This page is a very thorough description of how chronic pain management works with Francis and 2will physiotherapy
It's quite long (actually very long) but please read thoroughly.
The overall approach that I take is one of physiotherapy combined with Contextual Behavioural Science (CBS). CBS is most commonly practiced in the form of Acceptance and Commitment Therapy (ACT), a form of psychotherapy.
I use and strongly advocate for other health practitioners to utilise this approach because of the following reasons:
- Looking at chronic pain and fatigue as "disease" - i.e. something that you "fix" - is too often UNABLE to produce quality long-term changes (this is also well-proven in scientific studies). If you are reading this there is a pretty high chance that you have tried this but has not produced the result that you wanted.
- Instead the focus should be how to a LIVE WELL with the condition (yes it is very much possible). I am also aware that there is a good chance you may have heard or tried similar approach already but this has probably not worked for you.
- The problem (my opinion only) is that there is currently very little consistency in scientifically-proven clinical interventions to help people to live truly well with the chronic condition.
- ACT is an approach founded upon the science of Relational Frame Theory (RFT) which is the major theory of CBS. This is one of the most scientifically-valid, researched, and widely-used methodology to help people overcome adversities.
- So it makes sense to combine those two to approach chronic health conditions.
(And no. This is NOT "training your mind out of the pain")
The depth of my integration of CBS with strong background in musculoskeletal physiotherapy is probably the most difference-making component of my approach. I am regularly peer-reviewed in both physiotherapy and psychotherapy, I teach other physiotherapists on the subject, and I am currently preparing my Masters degree in the topic of RFT and chronic pain. So you can be assured that my practice is competent and consistent with the scientific principles.
So what I ask from my prospective and current clients is, I don't want you to think that you are coming to a "physio"; instead I'd encourage you to think that you are coming to a "clinician". This will help you to stay open-minded in our consultations so we can work together to simply focus on what's most helpful to you, whatever that may be.
in practical terms, there are three arms in chronic pain services that I provide and it is incredibly important that our patients and referrers have a good understanding of how these work in harmony to have a successful outcome. This is especially so if you’re a patient, because you and I will often need to have constructive discussions on how to approach your condition.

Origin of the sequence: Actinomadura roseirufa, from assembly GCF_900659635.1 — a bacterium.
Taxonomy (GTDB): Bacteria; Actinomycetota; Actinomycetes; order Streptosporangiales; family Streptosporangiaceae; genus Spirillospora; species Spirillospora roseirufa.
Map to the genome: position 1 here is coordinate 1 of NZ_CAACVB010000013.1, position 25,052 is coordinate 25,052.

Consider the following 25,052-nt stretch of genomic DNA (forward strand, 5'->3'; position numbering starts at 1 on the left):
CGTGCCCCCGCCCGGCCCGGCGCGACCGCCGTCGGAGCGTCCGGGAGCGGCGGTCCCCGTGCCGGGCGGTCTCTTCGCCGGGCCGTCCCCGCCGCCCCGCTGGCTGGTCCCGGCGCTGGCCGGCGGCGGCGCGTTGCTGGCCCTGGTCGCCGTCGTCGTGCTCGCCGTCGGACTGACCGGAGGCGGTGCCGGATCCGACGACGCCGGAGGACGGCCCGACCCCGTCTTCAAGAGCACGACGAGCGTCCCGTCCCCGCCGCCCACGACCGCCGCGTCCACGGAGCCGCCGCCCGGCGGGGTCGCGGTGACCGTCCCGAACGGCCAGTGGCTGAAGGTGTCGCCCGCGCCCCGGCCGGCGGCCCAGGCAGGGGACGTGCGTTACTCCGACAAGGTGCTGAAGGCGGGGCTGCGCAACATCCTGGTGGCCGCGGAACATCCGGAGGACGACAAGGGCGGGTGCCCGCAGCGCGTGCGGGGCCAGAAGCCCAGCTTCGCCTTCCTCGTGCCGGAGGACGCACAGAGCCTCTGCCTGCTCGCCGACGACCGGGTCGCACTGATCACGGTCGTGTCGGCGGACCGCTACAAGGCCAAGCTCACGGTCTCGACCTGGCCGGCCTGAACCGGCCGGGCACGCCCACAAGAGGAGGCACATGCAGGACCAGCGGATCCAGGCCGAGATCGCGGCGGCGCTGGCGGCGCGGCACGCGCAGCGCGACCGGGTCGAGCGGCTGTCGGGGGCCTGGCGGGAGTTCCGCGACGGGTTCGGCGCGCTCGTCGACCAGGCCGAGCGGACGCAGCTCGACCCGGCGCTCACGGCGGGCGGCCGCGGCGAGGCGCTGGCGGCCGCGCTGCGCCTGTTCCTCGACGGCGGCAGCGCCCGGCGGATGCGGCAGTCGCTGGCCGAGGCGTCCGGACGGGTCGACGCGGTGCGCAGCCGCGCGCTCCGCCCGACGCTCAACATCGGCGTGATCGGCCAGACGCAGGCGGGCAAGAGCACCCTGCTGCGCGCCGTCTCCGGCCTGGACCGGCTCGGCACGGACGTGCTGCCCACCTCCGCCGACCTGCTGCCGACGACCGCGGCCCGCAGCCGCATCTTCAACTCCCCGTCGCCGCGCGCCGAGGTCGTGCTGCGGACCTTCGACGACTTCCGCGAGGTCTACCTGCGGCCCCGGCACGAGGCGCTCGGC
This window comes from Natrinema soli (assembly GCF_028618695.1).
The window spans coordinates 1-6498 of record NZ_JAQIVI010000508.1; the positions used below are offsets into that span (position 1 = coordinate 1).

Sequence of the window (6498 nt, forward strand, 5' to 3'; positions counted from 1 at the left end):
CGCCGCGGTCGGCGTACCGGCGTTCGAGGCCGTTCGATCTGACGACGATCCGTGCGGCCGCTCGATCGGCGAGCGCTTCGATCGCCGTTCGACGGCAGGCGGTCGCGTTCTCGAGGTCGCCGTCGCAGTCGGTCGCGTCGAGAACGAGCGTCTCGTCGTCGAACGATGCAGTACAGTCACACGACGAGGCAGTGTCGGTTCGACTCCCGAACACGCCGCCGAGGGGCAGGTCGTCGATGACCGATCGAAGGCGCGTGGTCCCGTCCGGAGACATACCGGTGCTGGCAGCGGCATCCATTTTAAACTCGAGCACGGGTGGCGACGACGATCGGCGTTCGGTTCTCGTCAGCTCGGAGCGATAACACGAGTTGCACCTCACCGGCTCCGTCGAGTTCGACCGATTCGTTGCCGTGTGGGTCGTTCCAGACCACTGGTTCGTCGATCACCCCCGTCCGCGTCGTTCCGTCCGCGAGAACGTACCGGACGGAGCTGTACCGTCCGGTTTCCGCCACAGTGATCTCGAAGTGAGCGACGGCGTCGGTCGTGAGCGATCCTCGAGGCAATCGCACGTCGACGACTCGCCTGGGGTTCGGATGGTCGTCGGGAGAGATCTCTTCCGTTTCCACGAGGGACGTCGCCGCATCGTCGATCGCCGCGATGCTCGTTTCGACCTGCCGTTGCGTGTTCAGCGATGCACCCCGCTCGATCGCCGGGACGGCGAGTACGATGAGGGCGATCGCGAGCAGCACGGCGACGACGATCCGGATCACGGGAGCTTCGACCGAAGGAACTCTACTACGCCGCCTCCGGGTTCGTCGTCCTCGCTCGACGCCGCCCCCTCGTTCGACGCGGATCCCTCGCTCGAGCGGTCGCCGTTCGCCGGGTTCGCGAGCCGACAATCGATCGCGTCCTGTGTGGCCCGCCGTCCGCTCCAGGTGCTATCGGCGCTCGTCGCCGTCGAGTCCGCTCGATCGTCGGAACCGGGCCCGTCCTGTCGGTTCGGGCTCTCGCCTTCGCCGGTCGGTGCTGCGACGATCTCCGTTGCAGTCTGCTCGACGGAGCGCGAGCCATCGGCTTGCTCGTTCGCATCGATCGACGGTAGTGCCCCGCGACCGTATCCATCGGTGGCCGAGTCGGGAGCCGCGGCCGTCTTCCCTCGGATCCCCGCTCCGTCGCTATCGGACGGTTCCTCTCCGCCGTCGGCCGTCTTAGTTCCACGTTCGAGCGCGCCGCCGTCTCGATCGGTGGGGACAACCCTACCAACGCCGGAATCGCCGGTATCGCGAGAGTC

Warning: what follows is very detail-heavy. While the entire process works the best when the patients have a very good understanding of the whole picture, it's likely that some people will literally just have an exacerbation of pain by trying to read text-heavy stuff when your mind and body is not willing.
If that's the case, you can watch the video below - it is mostly the same as the written text on this page . I'm only happy to talk to you as well to explain the process.
The three services are
- Hands-on therapy
It's generally for short-term benefits but it can work well for some
This is perhaps what has generally been associated with physiotherapy of recent times. Massages, manipulations, “trigger points” and so on. These really don't give any long-term benefits for most chronic conditions, but some people do happen to have bodytypes that respond positively to certain techniques so it is frequently worthwhile to explore this with me.
It is also worth noting that there are a lot of well-established myths around exactly how these techniques work – ranging from “putting bones back in place” to “loosening up muscle knots or fascia”. However the only theory that is remotely close to being verified by science is that vast majority of hands-on therapy work to alter the behaviour of nerves, so I will naturally be focusing on this during my hands-on therapies.
These sessions are booked in discussion with you and only if there is an evidence that your body responds positively to it. The last thing I want to do is to get you to come back repeatedly for hands-on work that does nothing for you.
Learning about the relationship between body and pain
I have a number of slots during the week when I invite my patients to come and exercise in the gym under my supervision. Each patient has his or her own programme that would have been created prior to the first class, and the idea is that I go around checking and talking to each patient while they do their programmes.
While these kinda look like “exercise” classes, it is extremely important for you to know that the role of these classes is FAR beyond just exercising. After all, “just exercising” often does NOT help chronic pain conditions. In fact it is important that you understand the current scientific explanation for WHY chronic pain can occur before you begin exercises so you know what we’re actually trying to achieve (this should be explained in your early consultations, and it often has nothing to do with flexibility or strength).
For the purpose of communication I will generalise chronic pain conditions into three categories:
- neuro-behavioural issues (headache, fibromyalgia, chronic fatigue etc)
- musculoskeletal issues (e.g. traumatic injuries that did not undergo proper rehabilitation)
- somewhere in between (e.g. many chronic lower back issues)